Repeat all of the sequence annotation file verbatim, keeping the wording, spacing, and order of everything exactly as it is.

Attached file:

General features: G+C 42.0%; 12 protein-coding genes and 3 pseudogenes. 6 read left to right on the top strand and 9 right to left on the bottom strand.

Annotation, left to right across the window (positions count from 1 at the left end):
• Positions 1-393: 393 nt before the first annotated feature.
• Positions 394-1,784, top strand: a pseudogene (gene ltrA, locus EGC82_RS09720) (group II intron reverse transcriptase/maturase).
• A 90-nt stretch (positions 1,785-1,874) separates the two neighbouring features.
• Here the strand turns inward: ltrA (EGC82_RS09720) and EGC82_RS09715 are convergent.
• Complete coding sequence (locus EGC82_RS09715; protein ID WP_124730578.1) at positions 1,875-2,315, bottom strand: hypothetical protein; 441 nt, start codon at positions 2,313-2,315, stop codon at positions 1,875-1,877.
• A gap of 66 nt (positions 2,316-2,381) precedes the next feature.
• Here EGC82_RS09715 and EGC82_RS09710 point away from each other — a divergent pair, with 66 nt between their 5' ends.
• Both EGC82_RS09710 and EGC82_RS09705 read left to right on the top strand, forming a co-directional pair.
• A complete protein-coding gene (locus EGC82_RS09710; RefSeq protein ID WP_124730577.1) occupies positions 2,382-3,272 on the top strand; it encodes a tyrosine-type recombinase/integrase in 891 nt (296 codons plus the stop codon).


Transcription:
General features: G+C 42.0%; 12 protein-coding genes and 3 pseudogenes. 6 read left to right on the top strand and 9 right to left on the bottom strand.

Annotation, left to right across the window (positions count from 1 at the left end):
• Positions 1-393: 393 nt before the first annotated feature.
• Positions 394-1,784, top strand: a pseudogene (gene ltrA, locus EGC82_RS09720) (group II intron reverse transcriptase/maturase).
• A 90-nt stretch (positions 1,785-1,874) separates the two neighbouring features.
• Here the strand turns inward: ltrA (EGC82_RS09720) and EGC82_RS09715 are convergent.
• Complete coding sequence (locus EGC82_RS09715; protein ID WP_124730578.1) at positions 1,875-2,315, bottom strand: hypothetical protein; 441 nt, start codon at positions 2,313-2,315, stop codon at positions 1,875-1,877.
• A gap of 66 nt (positions 2,316-2,381) precedes the next feature.
• Here EGC82_RS09715 and EGC82_RS09710 point away from each other — a divergent pair, with 66 nt between their 5' ends.
• Both EGC82_RS09710 and EGC82_RS09705 read left to right on the top strand, forming a co-directional pair.
• A complete protein-coding gene (locus EGC82_RS09710; RefSeq protein ID WP_124730577.1) occupies positions 2,382-3,272 on the top strand; it encodes a tyrosine-type recombinase/integrase in 891 nt (296 codons plus the stop codon).